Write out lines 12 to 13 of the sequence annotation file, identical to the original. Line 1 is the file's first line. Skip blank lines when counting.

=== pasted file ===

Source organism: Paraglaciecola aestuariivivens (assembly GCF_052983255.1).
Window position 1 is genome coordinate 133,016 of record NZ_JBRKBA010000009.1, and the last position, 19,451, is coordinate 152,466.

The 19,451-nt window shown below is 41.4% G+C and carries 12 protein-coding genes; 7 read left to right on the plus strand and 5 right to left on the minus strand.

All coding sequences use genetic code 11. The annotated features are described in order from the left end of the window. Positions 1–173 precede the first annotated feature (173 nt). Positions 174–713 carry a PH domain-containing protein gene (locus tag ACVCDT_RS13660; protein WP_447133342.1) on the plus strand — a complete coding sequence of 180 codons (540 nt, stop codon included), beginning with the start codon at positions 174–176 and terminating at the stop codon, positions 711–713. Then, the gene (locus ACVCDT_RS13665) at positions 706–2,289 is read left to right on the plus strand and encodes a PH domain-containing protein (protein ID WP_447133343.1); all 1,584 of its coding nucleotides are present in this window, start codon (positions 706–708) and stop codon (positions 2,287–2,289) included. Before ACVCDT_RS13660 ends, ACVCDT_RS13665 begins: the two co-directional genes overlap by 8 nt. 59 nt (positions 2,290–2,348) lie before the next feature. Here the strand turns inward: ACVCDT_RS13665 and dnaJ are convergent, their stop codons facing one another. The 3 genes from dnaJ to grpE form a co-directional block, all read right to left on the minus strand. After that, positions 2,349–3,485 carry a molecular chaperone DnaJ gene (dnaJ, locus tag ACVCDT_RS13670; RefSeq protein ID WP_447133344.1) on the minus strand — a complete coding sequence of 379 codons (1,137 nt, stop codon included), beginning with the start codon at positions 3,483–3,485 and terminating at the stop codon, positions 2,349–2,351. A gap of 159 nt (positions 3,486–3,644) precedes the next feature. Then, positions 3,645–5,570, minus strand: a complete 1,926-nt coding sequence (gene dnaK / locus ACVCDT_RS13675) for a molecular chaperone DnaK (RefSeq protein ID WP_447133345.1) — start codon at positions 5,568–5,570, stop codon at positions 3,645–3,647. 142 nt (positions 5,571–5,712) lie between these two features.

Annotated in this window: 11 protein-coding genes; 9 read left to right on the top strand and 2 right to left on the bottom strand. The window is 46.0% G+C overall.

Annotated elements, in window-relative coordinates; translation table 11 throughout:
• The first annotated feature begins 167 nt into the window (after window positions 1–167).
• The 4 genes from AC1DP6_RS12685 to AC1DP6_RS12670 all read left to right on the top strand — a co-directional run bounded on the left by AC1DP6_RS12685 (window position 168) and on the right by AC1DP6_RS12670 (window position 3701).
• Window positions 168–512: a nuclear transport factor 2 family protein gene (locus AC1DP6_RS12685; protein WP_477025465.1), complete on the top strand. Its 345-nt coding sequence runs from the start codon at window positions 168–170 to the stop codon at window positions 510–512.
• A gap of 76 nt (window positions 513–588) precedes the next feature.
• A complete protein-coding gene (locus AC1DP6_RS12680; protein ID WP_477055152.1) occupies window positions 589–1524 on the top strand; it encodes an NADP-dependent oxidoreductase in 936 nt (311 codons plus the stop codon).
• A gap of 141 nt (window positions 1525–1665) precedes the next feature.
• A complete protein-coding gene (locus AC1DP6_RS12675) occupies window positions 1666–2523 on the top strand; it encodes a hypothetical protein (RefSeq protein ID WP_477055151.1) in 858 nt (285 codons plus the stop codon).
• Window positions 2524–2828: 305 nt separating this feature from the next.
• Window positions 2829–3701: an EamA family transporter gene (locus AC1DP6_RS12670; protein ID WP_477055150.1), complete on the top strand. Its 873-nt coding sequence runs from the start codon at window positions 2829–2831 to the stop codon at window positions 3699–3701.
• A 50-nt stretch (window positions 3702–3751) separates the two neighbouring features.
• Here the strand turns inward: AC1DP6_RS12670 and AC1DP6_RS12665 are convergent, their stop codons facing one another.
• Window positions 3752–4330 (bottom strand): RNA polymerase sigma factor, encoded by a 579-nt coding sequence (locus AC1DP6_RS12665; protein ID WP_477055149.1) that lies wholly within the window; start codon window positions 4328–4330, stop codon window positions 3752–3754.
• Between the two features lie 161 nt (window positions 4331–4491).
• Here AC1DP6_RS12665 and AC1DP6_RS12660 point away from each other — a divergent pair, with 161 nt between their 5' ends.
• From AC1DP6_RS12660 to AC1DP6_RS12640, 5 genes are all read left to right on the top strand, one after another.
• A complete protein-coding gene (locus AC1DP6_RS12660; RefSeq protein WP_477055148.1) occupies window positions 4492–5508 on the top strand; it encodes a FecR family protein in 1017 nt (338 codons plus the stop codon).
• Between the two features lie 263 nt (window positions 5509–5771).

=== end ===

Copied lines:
• A gap of 141 nt (window positions 1525–1665) precedes the next feature.
• A complete protein-coding gene (locus AC1DP6_RS12675) occupies window positions 1666–2523 on the top strand; it encodes a hypothetical protein (RefSeq protein ID WP_477055151.1) in 858 nt (285 codons plus the stop codon).